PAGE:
Research Your Scottish Ancestry

Robert WilbanksNational Archives of Scotland

by Robert M. Wilbanks IV, B.A.
Chief Genealogist & Historian, C.S.A.

In the past, I have talked generally about where many records can be found. These repositories include courthouses, libraries, and archives. Libraries are most notable for primarily housing books, and courthouses for housing relatively current records. Archives are a long term repository for the organizing and storage of more historic records, generally over 100 years old.

Archives can be understood with relation to government jurisdictions and agencies. While a National Archives or a State Archives are most common, there are potentially unique locality Archives, such as the Philadelphia City Archives or the Westchester County (NY) Archives. As for Private Archives, examples would be the Coca-Cola Archives, the Railroad History Archives for New England, and the Archives of the American Baptist Historical Society in Atlanta. Another example includes colleges and universities that have their own institutional archives.

TGeneral Register Househe National Archives of Scotland, the NAS, as the name suggests, is the housing of the historical records of Scotland. They claim to have one of the most varied collection of archives in Europe. The NAS is based at three locations in Edinburgh which include HM General Register House, West Register House, both in the city centre, and the Thomas Thomson House in the Sighthill area of the city. The latter is the main repository.

The NAS changed its name from the Scottish Record Office on January 7, 1999. It is headed by the Keeper of the Records of Scotland and is an Executive Agency of the Scottish Government. It is responsible for records management, which includes selecting, preserving, promoting, and making available, the national archives of Scotland.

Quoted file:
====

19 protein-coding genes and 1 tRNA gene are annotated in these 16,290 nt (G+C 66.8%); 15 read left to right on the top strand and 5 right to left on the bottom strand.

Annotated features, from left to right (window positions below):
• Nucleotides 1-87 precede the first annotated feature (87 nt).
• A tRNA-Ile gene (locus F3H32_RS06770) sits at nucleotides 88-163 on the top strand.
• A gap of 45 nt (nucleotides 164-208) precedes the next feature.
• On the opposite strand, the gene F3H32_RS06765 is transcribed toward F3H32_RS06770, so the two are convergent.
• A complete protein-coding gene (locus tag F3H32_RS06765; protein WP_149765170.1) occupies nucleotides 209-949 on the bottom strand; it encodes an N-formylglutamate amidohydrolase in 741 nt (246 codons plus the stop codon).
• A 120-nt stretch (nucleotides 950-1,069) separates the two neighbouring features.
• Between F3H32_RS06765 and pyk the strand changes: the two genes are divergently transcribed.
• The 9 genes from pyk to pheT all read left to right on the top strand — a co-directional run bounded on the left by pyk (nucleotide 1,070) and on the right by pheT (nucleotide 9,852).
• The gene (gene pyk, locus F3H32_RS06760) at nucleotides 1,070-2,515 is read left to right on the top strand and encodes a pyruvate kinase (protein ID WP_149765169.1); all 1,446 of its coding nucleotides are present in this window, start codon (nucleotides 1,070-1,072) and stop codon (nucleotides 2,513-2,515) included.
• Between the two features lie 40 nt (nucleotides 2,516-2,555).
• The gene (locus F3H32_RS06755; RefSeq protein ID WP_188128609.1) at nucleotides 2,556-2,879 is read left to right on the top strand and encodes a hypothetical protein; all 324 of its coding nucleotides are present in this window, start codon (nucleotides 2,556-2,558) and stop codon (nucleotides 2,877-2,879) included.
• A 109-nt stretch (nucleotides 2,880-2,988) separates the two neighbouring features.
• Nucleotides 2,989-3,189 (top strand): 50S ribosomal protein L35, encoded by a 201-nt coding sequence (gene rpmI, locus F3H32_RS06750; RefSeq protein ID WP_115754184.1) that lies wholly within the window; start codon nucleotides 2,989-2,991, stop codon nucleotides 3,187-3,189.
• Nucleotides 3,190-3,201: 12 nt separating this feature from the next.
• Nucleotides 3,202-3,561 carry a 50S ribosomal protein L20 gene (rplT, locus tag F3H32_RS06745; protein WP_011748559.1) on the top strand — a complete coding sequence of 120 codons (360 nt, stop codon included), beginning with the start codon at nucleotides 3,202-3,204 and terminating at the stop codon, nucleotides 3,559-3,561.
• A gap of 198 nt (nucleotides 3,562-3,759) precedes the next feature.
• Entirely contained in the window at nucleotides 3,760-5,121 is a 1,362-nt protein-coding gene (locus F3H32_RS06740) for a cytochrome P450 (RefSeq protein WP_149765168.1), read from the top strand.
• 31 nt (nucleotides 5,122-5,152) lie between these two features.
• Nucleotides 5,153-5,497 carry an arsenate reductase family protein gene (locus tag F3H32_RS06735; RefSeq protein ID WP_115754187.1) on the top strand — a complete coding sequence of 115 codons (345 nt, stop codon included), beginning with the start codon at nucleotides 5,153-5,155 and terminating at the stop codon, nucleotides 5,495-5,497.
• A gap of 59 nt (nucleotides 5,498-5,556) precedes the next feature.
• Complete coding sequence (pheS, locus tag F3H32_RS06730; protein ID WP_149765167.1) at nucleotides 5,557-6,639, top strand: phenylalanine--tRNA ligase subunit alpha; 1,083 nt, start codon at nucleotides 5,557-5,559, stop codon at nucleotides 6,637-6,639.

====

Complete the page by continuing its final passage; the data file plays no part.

On April 1, 2011, the NAS was merged with the General Register Office of Scotland (GROS) who is primarily responsible for civil registrations (ie. birth, death, marriages, divorces, etc.). Together they form the National Records of Scotland, whose responsibilities, in addition to civil registrations and historical records management, include the census, demography, family history, etc.

Circular FilesWhile there are historic records dating back to before 1200, the bulk of the records date back to the mid-1300s. Over time, the accumulation of records grew to such an extent that a special ‘register house’ was built within Edinburgh Castle to house them.

The troubled history of Scotland with England resulted in the loss of records during several periods as records were taken and returned to Scotland on several occasions.

With the restoration of Charles II in 1660, all records were returned and thenceforward retained in Scotland. By 1806 the office of Deputy Clerk Register was created, and Thomas Thomson given the first appointment, serving in that office for 35 years. He laid the foundation of the modern record office.

In the late 1990s NAS became a pioneer in the digitization of, and providing online access to, historical records on a large scale. This was done as a project called the Scottish Archive Network (SCAN). Partners in SCAN included the Heritage Lottery Fund and the Genealogical Society of Utah (now Family Search). One of their biggest achievements was to scan the wills and testaments in the Commissary Court and Sheriff Court registers between 1513 and 1901, creating an index and making them available online. The NAS maintains the products and websites of SCAN.

Meanwhile, in conjunction with the GROS, NAS supplies the content for the ScotlandsPeople website, allowing searches in pre-1855 old parish registers, civil registers since 1855, census returns, valuation rolls, and the aforementioned wills and testaments. ScotlandsPeople is the official Scottish Government website for searching historic government records. It is used by hundreds of thousands of people each year to research family history, biography, local history and social history.

The website for the National Archives of Scotland, now National Records of Scotland, is They have a page dedicated to family history research, with numerous research guides by area of research. The website for ScotlandsPeople is with a ‘Help and Guidance’ page, and more.

This is another of a series of articles in which I show you the basics of searching for your family history, discussing the use of family records, public records, and online resources nationally and internationally, etc. The previous articles are now available on the Genealogy Section of this website.   See “Genealogy” in the menu options at the top of the web page.